Although sheep numbers have been reduced, there are still about 1,000 ewes plus their lambs to care for at Thimbleby Farms, near Northallerton, North Yorkshire. Reason enough, then, to invest in a new handling system

A large ewe flock and 200 suckler cows make use of the grassland at Thimbleby Farms, where the road through the village is the dividing line between the farm’s acreage in the North York Moors National Park and its ‘lower ground’. The estate, at just under 1,215ha, combines farming with a private shoot and extensive mixed woodland, and approximately half of the area is heather moorland.

While it is very much a commercially run farming business with sound justification required for all capital expenditure, the accent is on everything being ‘done right’ and with an eye on aesthetics. And that applies to the new sheep handling system, which has replaced a 30-year-old wooden facility, and the soon-to-be-completed beef buildings and handling system.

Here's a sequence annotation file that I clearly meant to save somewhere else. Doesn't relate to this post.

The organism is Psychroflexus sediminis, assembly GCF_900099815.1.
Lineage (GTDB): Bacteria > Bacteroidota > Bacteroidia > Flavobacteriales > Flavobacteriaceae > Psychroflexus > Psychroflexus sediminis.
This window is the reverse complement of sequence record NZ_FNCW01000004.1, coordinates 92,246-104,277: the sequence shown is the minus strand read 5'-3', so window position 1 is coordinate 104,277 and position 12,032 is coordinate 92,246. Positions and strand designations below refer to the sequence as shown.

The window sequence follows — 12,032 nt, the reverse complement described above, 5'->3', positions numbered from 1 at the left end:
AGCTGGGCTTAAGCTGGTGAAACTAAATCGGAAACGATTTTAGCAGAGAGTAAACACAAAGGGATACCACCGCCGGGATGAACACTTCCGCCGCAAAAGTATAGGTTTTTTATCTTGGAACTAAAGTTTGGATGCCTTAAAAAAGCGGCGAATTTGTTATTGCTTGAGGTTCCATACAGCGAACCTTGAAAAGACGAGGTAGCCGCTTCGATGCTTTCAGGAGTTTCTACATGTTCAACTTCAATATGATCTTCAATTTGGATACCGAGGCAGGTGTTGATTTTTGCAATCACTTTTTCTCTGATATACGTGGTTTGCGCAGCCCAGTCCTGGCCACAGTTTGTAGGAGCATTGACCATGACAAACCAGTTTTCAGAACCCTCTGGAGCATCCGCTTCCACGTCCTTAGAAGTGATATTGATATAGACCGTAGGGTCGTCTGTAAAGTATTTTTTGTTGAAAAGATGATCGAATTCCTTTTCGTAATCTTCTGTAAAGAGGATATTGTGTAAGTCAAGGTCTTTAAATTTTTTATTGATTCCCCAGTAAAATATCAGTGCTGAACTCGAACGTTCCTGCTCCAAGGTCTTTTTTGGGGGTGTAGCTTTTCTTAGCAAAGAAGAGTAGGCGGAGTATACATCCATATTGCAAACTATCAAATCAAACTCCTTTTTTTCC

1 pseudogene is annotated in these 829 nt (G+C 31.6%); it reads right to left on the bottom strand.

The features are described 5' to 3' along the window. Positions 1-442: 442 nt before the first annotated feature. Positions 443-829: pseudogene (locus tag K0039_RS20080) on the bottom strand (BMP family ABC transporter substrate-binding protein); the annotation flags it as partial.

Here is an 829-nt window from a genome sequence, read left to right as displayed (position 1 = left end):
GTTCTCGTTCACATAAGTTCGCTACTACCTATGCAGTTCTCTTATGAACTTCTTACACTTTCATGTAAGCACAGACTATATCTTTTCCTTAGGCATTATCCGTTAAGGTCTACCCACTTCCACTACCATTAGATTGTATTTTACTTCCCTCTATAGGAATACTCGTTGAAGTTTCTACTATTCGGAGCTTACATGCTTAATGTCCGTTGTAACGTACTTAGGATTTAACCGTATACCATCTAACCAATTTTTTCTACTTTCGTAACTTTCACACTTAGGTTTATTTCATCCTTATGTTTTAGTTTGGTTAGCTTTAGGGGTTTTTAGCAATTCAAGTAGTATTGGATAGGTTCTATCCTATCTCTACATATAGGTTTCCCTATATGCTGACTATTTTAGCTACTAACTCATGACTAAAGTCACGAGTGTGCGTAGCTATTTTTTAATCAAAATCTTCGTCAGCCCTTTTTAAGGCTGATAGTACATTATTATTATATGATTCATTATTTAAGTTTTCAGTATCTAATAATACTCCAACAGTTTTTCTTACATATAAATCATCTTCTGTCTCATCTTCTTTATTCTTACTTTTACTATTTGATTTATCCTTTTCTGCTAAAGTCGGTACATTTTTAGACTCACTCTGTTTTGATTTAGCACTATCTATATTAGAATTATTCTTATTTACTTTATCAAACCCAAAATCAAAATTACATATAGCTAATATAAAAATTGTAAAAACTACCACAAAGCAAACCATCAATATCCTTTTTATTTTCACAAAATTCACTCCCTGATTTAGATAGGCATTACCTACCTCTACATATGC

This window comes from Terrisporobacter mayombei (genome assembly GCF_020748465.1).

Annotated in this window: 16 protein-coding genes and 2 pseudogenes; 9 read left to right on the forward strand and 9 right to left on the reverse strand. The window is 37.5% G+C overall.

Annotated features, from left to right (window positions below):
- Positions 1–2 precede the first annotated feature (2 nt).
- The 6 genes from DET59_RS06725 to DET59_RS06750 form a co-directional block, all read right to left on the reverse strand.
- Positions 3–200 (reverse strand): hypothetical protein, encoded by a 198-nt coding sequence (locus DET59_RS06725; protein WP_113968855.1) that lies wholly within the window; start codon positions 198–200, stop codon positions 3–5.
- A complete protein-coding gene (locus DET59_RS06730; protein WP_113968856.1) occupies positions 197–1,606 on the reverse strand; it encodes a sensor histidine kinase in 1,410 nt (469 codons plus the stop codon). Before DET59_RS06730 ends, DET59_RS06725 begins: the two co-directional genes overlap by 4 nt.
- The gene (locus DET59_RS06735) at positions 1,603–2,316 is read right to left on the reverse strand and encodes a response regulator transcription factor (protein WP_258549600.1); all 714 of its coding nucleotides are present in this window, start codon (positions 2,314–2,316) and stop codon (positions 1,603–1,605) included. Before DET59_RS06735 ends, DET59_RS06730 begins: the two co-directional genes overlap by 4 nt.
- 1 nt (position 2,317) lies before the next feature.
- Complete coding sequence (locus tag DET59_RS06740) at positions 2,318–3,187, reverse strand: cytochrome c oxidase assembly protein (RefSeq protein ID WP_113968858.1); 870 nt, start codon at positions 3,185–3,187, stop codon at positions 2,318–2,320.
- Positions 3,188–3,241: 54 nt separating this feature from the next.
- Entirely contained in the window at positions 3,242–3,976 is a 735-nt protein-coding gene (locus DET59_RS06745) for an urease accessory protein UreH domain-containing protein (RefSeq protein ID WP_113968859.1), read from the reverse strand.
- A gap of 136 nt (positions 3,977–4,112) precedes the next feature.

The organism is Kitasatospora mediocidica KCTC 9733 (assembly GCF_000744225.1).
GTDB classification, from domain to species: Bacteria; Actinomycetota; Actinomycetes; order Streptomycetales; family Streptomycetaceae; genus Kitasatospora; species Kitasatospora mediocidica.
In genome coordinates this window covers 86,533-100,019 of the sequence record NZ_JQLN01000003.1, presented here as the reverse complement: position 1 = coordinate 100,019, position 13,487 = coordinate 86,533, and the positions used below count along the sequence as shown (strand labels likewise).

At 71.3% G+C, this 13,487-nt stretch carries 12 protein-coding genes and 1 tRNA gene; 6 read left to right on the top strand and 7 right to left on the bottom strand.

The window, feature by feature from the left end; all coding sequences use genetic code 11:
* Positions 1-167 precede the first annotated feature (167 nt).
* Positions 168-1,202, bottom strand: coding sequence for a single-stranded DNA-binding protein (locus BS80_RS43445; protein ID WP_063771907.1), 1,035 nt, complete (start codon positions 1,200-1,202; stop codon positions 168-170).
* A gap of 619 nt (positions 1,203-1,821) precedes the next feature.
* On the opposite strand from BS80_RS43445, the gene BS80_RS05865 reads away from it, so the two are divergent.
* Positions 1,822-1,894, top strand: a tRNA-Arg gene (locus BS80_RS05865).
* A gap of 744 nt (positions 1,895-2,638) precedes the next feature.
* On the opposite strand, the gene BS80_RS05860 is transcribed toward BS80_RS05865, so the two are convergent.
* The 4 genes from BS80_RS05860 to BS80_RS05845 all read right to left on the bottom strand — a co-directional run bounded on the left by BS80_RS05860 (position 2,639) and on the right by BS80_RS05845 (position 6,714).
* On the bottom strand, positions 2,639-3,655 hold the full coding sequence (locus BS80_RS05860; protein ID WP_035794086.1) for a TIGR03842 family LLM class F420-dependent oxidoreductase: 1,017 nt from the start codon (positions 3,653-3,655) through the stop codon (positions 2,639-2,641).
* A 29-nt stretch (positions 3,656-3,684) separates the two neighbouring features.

Thimbleby Farms manager is Ben Rab, who designed the sheep handling set-up in conjunction with James Heath of supplier LM Bateman. “Although it is located on the same 47m by 17m area, it’s now all concreted, and the only part surviving from the old system is the circular dip bath, which was in good condition,” explains Mr Rab. “So the new system was effectively constructed around the dip. In addition to the necessary races I also wanted plenty of pens, and that’s what we now have.”

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